Frank Cornelissen is a name synonymous with natural wine, but like so many of us—winemakers and wine lovers alike—his journey started with a single delicious splash.
In 1999 at Fattoria delle Torri in Modica, Cornelissen, originally from Belgium, tasted a bottle of Etna wine with Giusto Occhipinti over lunch that would somewhat alter his destiny. It caused him to lay roots on Mount Etna in 2001. His first vineyard purchased was his Magma vineyard in the contrada Barbabecchi, and later he was able to purchase and make wine from other vineyards across multiple contradas on Etna.
Cornelissen avoids intervention in viticulture and winemaking, due to the strong belief that as humans, we will never fully be able to comprehend Mother Nature. Thus he intervenes as little as possible, as to do so would reflect the incapacity of man to accept Nature as she is. This includes a no sulphur approach, working with the lunar cycle in the vineyard and the anthroposophical calendar of Maria Thun for work in the cellar. “The less you put in a wine, the more will come out…” says Cornelissen.
Today he’s one of the most revered and sought-after natural winemakers in the world, making several single-vineyard cuvees (including the “Magma”) along with multiple blended cuvees: Munjebel Rosso and Bianco “classico” blends, a series of high-grown bottlings dubbed VA (“Vigne Alte”), a crushable field blend dubbed “Contadino” (made up of Nerello Mascalese, Nerello Capuccio, Alicante Bouschet, Minella, and Uva Francesca), and of course the rosé/light red blend “Susucaru”, which, thanks to repeat exposure on television by the rapper/chef Action Bronson, is perhaps the most famous natural wine in the world.
Susucaru is a rosé/light red blend from multiple grape varieties, such as Malvasia, Moscadella, Insolia, and Nerello Mascalese. Susucaru means “they have swallowed it, or they have greedily eaten or drunk it.” However, it also has a negative sense, meaning “they have stolen it.” This refers to a vintage where one of the pickers shouted the word on arrival at a vineyard to harvest and discovering that the grapes had all been stolen.
Cornelissen’s wines are a study in paradox, at times both lean and deep, effortlessly energetic, expressive and dense, with a direct almost ethereal purity that is magnetic. All vines are planted and replanted ungrafted, in order to gain as much of an insight into the soils as possible. His vineyards up on Etna are a wonderland of natural winemaking, in some of the most beautiful and expressive terroir in all of Europe.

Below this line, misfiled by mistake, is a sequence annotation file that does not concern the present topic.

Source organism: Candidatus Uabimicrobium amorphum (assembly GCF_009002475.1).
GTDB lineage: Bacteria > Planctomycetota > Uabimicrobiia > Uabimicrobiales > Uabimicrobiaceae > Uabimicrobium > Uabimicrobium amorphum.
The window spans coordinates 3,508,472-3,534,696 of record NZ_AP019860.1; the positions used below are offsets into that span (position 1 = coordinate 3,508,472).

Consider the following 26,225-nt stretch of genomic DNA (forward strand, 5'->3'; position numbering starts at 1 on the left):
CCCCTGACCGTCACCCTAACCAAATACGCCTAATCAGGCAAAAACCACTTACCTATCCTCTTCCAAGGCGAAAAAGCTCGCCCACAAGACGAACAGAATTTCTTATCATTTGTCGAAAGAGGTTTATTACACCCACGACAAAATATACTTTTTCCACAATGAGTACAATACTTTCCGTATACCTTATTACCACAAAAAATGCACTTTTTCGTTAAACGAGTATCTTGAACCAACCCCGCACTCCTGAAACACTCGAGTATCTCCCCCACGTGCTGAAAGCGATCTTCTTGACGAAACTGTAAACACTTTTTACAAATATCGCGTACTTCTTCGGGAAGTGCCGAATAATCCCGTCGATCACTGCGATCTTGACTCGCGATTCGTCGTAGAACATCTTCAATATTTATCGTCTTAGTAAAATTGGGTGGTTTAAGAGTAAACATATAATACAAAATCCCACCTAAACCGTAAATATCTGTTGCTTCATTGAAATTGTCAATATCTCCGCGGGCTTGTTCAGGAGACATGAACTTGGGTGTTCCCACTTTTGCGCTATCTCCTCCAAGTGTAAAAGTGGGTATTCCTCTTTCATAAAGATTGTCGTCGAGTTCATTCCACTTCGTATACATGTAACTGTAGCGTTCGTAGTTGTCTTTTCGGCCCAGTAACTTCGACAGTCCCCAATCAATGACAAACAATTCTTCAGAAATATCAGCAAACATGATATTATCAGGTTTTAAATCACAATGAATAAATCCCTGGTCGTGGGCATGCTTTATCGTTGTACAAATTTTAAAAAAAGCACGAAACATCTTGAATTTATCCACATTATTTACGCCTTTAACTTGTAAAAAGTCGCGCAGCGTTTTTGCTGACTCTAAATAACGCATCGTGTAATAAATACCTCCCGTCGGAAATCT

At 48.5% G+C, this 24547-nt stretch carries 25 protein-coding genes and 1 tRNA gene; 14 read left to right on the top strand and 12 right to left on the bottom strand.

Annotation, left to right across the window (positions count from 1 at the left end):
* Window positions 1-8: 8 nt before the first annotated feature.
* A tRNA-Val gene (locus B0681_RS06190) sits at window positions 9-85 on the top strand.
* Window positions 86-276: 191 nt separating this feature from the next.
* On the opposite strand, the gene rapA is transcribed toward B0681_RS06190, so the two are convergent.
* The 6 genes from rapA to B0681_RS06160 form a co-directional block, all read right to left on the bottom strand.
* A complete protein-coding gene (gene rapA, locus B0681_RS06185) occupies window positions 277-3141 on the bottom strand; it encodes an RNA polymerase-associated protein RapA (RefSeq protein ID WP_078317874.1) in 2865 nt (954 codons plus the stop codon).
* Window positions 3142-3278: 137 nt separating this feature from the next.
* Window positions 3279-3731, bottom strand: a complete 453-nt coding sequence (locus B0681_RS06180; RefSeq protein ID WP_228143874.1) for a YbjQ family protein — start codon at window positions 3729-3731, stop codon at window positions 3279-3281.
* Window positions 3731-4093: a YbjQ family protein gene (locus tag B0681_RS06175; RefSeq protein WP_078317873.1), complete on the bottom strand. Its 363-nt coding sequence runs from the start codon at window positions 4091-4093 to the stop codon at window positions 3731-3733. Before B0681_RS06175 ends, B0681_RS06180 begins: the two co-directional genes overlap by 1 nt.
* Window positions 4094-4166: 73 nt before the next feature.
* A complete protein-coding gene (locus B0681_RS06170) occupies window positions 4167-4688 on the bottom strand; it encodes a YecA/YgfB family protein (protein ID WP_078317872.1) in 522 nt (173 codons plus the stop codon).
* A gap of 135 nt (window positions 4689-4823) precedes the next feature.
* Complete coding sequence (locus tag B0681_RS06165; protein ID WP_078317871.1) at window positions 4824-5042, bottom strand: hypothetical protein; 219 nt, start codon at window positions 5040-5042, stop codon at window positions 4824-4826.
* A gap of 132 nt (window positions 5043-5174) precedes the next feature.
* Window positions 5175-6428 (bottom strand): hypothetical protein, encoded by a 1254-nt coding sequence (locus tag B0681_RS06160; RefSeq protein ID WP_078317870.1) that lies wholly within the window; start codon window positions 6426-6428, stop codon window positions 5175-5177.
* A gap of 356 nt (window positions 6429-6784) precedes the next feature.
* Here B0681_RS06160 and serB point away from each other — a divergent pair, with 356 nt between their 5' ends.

I was fortunate enough to find myself on Etna in early October, with the opportunity to interview Frank Cornelissen for Sprudge Wine in between his white and red harvests. We sat down to chat on two upturned grape picking crates under the cellar roof during an intense thunderstorm. It was perfect.
This interview has been edited and condensed for clarity.
Thank you for taking the time for me, Frank. You’ve told the story before, but today in your own words—how did you first became interested in wine?
Most of these stories start with cultural baggage. Mine was my family—my father was a wine passionate person, a real wine lover. From a very early age, from when I was 12 years old, we started to taste wine, but tasting in the sense of flavours. My father would explain the flavours, and my mother; she loved to cook. It was very special. Sundays were really special moments. Everything started there.
From being a wine passionate person to actually producing wine is a stretch. I love the outdoors, for example, alpine climbing. I like that aspect of life. If you make wine in the Old World, you also cultivate grapes, so there is a farming and natural aspect of it. Then there is the technical winemaking aspect, which is the cultural part. If I transform wine, the wine will be different to the grapes that I’ll give to Giuseppe, my cellar guy, so even though they’re from the same place, the wine will taste a little bit different. It’s the moment of picking that gives you a different wine; it’s how long you age it, when you bottle it…
It’s also the small, tiny parts of winemaking… The grapes, which express the land on that vineyard site, they are to be transformed into the cultured product, which we call wine.
What about these vineyards helps create the expression of terroir expression in your wine?
The manual part in the grape growing and the cultivating is important. You have to do canopy management—you can’t open everything like most people do—you get sunburn and you lose flavours, so we’re very picky about this. We don’t cut the tips, what they call “la cimatura.” We let the vines grow over and twist round; it’s important that the apex of the vine continues growing. I would say it’s even more important in the south not to touch the apex, compared to the north, because it’s dry.
Here on Etna, it’s dry—the vines suffer and don’t have the best photosynthesis, so cutting them will give them a shock. It’s like cutting a finger, they’ll survive, but the problem is… It’s the wrong period and they will shut down. Before they’ll open up again for photosynthesis, it will be the wrong time and you’ll lose a very precious moment. It’s a moment where you shouldn’t touch the vines. It’s important to let them grow in a tranquil way. Soil tilling is something we do the least possible—the vines don’t need it, it doesn’t make sense to turn the earth and increase production. I don’t need that. It’s only for the young vines, the ones that need to survive. July and August are bone dry so we need to work the young vines here to give them humidity. That helps them.
Talk to me about your vineyards and the varying soils amongst them. How does the soil makeup of Etna impact the wines?